The Australian-registered Paladin Africa Limited has thrown to the dogs laws governing mining in Malawi to which they duly signed to respect, suspending mining operations at Kayelekela without notice, Weekend Nationhas established.
After retrenching 296 Malawians and 71 expatriates, management at Kayelekela this week told the remaining 40 percent of local staff that most of them will be retrenched come April.
Paladin mining contractor Mota-Engil has already started driving their machinery out of the mining site relocating to Neno where they are constructing a railway line for Vale Limited.
Further, documents we have seen indicate that Paladin Africa operational forecast for Kayelekela, ends on June 30, 2014.
The people of Karonga are mobilising themselves to halt any uranium truckloads from leaving the district until they make sense of the events.
Malawi laws disregarded
According to the Mines and Mineral Act Section 46, Paladin or any other mining licence holder, cannot suspend mining without a six-month prior notice to the Commissioner of Mines.
Further, the law says mining cannot be curtailed without a 12- month notice to government.
Reads Section 46 on cessation of production from mine:
(1) The holder of a mining licence shall give notice to the Commissioner—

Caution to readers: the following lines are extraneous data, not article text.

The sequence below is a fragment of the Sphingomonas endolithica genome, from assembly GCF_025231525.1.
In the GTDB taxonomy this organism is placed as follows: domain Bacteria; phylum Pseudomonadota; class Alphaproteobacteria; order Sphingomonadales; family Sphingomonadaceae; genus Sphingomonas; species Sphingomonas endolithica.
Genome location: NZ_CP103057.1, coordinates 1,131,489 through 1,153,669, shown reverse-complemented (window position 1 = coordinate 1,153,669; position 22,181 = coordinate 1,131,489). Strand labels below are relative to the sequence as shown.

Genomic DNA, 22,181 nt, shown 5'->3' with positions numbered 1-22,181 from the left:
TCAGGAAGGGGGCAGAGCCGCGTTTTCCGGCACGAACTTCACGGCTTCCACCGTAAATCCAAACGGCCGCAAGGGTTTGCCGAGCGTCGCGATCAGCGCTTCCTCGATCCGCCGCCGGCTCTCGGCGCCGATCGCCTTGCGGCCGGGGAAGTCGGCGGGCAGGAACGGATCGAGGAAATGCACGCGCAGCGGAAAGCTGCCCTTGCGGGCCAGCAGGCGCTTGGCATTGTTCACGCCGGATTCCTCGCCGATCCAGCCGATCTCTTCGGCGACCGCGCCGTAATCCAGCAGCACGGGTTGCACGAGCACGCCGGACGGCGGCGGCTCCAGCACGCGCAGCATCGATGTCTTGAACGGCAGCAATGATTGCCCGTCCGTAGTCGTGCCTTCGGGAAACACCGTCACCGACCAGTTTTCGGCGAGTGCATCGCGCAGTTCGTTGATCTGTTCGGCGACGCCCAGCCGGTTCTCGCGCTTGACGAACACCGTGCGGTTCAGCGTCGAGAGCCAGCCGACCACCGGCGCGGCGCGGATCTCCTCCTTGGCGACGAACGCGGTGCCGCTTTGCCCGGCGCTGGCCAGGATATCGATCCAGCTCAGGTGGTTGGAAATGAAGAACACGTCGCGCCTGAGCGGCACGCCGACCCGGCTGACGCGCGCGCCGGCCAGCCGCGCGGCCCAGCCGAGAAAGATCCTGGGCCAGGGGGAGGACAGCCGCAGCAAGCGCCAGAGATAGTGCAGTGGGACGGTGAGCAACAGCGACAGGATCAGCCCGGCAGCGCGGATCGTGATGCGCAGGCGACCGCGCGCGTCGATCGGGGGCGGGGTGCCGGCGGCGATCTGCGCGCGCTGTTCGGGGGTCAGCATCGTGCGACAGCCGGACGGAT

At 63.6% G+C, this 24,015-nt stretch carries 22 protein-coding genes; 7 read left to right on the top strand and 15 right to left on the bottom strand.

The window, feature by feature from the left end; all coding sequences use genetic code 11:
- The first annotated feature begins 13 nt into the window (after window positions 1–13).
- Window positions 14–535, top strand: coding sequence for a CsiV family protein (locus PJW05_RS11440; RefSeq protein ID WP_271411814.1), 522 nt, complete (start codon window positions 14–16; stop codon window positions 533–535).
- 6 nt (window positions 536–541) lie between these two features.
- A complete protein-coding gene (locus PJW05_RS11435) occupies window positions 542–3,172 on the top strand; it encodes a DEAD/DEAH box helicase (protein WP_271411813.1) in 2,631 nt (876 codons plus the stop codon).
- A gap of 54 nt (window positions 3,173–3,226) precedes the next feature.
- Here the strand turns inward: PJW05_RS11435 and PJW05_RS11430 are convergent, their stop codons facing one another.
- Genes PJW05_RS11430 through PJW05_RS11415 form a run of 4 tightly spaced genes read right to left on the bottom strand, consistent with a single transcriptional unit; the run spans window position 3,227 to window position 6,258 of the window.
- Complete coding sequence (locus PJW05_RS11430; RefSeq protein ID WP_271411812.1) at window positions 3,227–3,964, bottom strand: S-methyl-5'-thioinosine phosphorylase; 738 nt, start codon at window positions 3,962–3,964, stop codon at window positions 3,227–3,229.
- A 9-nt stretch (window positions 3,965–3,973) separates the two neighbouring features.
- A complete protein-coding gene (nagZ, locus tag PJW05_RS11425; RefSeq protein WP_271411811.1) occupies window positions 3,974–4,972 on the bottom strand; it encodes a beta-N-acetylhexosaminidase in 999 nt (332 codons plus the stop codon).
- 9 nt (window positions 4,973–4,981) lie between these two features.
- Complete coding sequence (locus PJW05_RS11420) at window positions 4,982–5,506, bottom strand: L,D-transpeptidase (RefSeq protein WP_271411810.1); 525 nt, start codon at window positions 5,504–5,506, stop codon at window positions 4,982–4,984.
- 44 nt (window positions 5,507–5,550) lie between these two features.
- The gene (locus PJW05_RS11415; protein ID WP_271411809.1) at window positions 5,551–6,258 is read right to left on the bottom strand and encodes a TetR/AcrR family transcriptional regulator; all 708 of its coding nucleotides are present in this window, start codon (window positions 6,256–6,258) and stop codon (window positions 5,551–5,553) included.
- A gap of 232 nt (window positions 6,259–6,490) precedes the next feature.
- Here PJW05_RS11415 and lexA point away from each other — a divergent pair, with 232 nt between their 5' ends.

(a) twelve months in advance, if he proposes to cease production from a mine in the mining area concerned;
(b) six months in advance, if he proposes to suspend production from any such mine; or
(c) three months in advance, if he proposes to curtail production from any such mine, and shall give in the notice the reason for the cessation, suspension or curtailment.
On the other hand, Section 47 empowers the Commissioner to turn down such application cessation.
Reads Section 47: “Where, pursuant to Section 46 (1) or (2), notice is given to him, or if he otherwise becomes aware, of any cessation, suspension or curtailment of production from a mine, the commissioner shall cause the matter concerned to be investigated and thereafter—
(a) he shall give his approval, conditionally or unconditionally, to the cessation, suspension or curtailment by notice to the holder of the mining licence; or
(b) he shall direct the holder of the mining licence by notice given to the holder to resume full production, or production at such level as is specified in the notice, by such date as is so specified, and the holder shall do so.
The Malawi Government only came aware of the suspension after February 7 and in an interview this week, principal secretary for Mining Ministry Leonard Kalindekafe argued that what Paladin did was illegal.
“The law was not followed and we are working with several lawyers to follow up on the issues,” he said.
Attorney General Anthony Kamanga also confirmed that “these issues are being followed up with the company”.
Meanwhile, sources also corroborated that government has since written Paladin to explain the suspension.
Country manager Greg Walker did not pick our calls for a good part of the day yesterday but a secretary at Paladin office in Lilongwe said he was at Kayelekera.
Patrick Conran’s – Paladin general manager responsible for operations – phone kept calling but the secretary said he was in South Africa.
The Catholic Commission for Justice and Peace (CCJP), one of the organisations calling for justice from Kayelekela mining, called on government to punish Paladin for their actions.